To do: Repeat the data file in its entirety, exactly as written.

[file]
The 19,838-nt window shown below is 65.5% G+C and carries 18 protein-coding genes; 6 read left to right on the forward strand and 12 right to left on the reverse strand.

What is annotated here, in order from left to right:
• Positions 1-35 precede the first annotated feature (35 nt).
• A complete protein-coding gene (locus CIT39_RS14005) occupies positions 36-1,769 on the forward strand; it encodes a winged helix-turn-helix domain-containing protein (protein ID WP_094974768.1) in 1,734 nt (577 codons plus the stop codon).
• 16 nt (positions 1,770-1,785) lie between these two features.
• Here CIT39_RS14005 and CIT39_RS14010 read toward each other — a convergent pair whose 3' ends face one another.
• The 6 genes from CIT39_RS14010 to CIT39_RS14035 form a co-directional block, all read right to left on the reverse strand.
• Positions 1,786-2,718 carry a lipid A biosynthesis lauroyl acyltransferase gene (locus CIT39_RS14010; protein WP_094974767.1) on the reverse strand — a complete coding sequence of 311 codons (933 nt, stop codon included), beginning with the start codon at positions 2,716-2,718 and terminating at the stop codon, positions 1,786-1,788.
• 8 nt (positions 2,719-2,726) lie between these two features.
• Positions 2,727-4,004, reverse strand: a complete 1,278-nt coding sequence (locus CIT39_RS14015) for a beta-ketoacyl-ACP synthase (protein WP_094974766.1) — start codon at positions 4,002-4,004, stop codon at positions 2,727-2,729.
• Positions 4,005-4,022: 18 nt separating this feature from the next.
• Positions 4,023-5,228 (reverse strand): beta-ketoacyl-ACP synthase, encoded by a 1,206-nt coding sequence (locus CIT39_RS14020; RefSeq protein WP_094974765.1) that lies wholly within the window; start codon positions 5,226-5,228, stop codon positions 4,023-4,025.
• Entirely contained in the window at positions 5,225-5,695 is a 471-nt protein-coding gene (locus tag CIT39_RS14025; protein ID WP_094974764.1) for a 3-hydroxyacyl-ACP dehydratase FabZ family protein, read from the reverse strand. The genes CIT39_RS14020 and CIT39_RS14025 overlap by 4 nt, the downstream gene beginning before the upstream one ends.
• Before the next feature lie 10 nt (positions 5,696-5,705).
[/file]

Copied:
The 19,838-nt window shown below is 65.5% G+C and carries 18 protein-coding genes; 6 read left to right on the forward strand and 12 right to left on the reverse strand.

What is annotated here, in order from left to right:
• Positions 1-35 precede the first annotated feature (35 nt).
• A complete protein-coding gene (locus CIT39_RS14005) occupies positions 36-1,769 on the forward strand; it encodes a winged helix-turn-helix domain-containing protein (protein ID WP_094974768.1) in 1,734 nt (577 codons plus the stop codon).
• 16 nt (positions 1,770-1,785) lie between these two features.
• Here CIT39_RS14005 and CIT39_RS14010 read toward each other — a convergent pair whose 3' ends face one another.
• The 6 genes from CIT39_RS14010 to CIT39_RS14035 form a co-directional block, all read right to left on the reverse strand.
• Positions 1,786-2,718 carry a lipid A biosynthesis lauroyl acyltransferase gene (locus CIT39_RS14010; protein WP_094974767.1) on the reverse strand — a complete coding sequence of 311 codons (933 nt, stop codon included), beginning with the start codon at positions 2,716-2,718 and terminating at the stop codon, positions 1,786-1,788.
• 8 nt (positions 2,719-2,726) lie between these two features.
• Positions 2,727-4,004, reverse strand: a complete 1,278-nt coding sequence (locus CIT39_RS14015) for a beta-ketoacyl-ACP synthase (protein WP_094974766.1) — start codon at positions 4,002-4,004, stop codon at positions 2,727-2,729.
• Positions 4,005-4,022: 18 nt separating this feature from the next.
• Positions 4,023-5,228 (reverse strand): beta-ketoacyl-ACP synthase, encoded by a 1,206-nt coding sequence (locus CIT39_RS14020; RefSeq protein WP_094974765.1) that lies wholly within the window; start codon positions 5,226-5,228, stop codon positions 4,023-4,025.
• Entirely contained in the window at positions 5,225-5,695 is a 471-nt protein-coding gene (locus tag CIT39_RS14025; protein ID WP_094974764.1) for a 3-hydroxyacyl-ACP dehydratase FabZ family protein, read from the reverse strand. The genes CIT39_RS14020 and CIT39_RS14025 overlap by 4 nt, the downstream gene beginning before the upstream one ends.
• Before the next feature lie 10 nt (positions 5,696-5,705).